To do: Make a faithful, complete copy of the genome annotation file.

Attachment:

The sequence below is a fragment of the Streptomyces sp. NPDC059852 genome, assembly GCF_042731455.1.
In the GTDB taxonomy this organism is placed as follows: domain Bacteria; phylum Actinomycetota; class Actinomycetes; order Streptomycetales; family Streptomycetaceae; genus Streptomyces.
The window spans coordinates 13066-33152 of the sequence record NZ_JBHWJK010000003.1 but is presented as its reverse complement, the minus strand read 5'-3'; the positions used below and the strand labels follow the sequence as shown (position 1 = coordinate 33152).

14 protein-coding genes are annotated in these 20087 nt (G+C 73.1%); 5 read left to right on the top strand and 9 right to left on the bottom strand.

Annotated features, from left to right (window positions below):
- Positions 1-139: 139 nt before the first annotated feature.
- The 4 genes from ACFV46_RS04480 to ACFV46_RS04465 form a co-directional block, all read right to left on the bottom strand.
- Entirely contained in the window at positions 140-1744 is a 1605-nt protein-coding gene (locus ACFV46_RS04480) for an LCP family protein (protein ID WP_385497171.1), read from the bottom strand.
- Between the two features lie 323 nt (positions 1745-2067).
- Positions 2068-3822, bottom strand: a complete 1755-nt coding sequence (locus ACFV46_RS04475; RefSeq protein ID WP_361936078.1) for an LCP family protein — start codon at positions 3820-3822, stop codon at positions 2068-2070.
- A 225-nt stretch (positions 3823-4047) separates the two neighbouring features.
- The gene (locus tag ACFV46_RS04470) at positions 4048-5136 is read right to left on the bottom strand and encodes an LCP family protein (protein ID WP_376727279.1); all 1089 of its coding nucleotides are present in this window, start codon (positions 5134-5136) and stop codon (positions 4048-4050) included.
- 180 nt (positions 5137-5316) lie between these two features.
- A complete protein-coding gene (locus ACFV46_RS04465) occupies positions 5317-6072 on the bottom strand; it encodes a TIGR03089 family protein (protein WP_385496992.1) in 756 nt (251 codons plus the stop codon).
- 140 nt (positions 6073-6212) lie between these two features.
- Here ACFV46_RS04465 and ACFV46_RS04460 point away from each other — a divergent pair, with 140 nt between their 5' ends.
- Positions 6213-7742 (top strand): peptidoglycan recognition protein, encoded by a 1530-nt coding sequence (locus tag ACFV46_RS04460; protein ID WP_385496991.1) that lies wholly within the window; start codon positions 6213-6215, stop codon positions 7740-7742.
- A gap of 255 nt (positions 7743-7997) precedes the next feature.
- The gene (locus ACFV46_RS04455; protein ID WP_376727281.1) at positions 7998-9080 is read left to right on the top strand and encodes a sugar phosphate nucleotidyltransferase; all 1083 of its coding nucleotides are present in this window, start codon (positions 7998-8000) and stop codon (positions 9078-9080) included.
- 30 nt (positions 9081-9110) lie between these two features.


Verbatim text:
The sequence below is a fragment of the Streptomyces sp. NPDC059852 genome, assembly GCF_042731455.1.
In the GTDB taxonomy this organism is placed as follows: domain Bacteria; phylum Actinomycetota; class Actinomycetes; order Streptomycetales; family Streptomycetaceae; genus Streptomyces.
The window spans coordinates 13066-33152 of the sequence record NZ_JBHWJK010000003.1 but is presented as its reverse complement, the minus strand read 5'-3'; the positions used below and the strand labels follow the sequence as shown (position 1 = coordinate 33152).

14 protein-coding genes are annotated in these 20087 nt (G+C 73.1%); 5 read left to right on the top strand and 9 right to left on the bottom strand.

Annotated features, from left to right (window positions below):
- Positions 1-139: 139 nt before the first annotated feature.
- The 4 genes from ACFV46_RS04480 to ACFV46_RS04465 form a co-directional block, all read right to left on the bottom strand.
- Entirely contained in the window at positions 140-1744 is a 1605-nt protein-coding gene (locus ACFV46_RS04480) for an LCP family protein (protein ID WP_385497171.1), read from the bottom strand.
- Between the two features lie 323 nt (positions 1745-2067).
- Positions 2068-3822, bottom strand: a complete 1755-nt coding sequence (locus ACFV46_RS04475; RefSeq protein ID WP_361936078.1) for an LCP family protein — start codon at positions 3820-3822, stop codon at positions 2068-2070.
- A 225-nt stretch (positions 3823-4047) separates the two neighbouring features.
- The gene (locus tag ACFV46_RS04470) at positions 4048-5136 is read right to left on the bottom strand and encodes an LCP family protein (protein ID WP_376727279.1); all 1089 of its coding nucleotides are present in this window, start codon (positions 5134-5136) and stop codon (positions 4048-4050) included.
- 180 nt (positions 5137-5316) lie between these two features.
- A complete protein-coding gene (locus ACFV46_RS04465) occupies positions 5317-6072 on the bottom strand; it encodes a TIGR03089 family protein (protein WP_385496992.1) in 756 nt (251 codons plus the stop codon).
- 140 nt (positions 6073-6212) lie between these two features.
- Here ACFV46_RS04465 and ACFV46_RS04460 point away from each other — a divergent pair, with 140 nt between their 5' ends.
- Positions 6213-7742 (top strand): peptidoglycan recognition protein, encoded by a 1530-nt coding sequence (locus tag ACFV46_RS04460; protein ID WP_385496991.1) that lies wholly within the window; start codon positions 6213-6215, stop codon positions 7740-7742.
- A gap of 255 nt (positions 7743-7997) precedes the next feature.
- The gene (locus ACFV46_RS04455; protein ID WP_376727281.1) at positions 7998-9080 is read left to right on the top strand and encodes a sugar phosphate nucleotidyltransferase; all 1083 of its coding nucleotides are present in this window, start codon (positions 7998-8000) and stop codon (positions 9078-9080) included.
- 30 nt (positions 9081-9110) lie between these two features.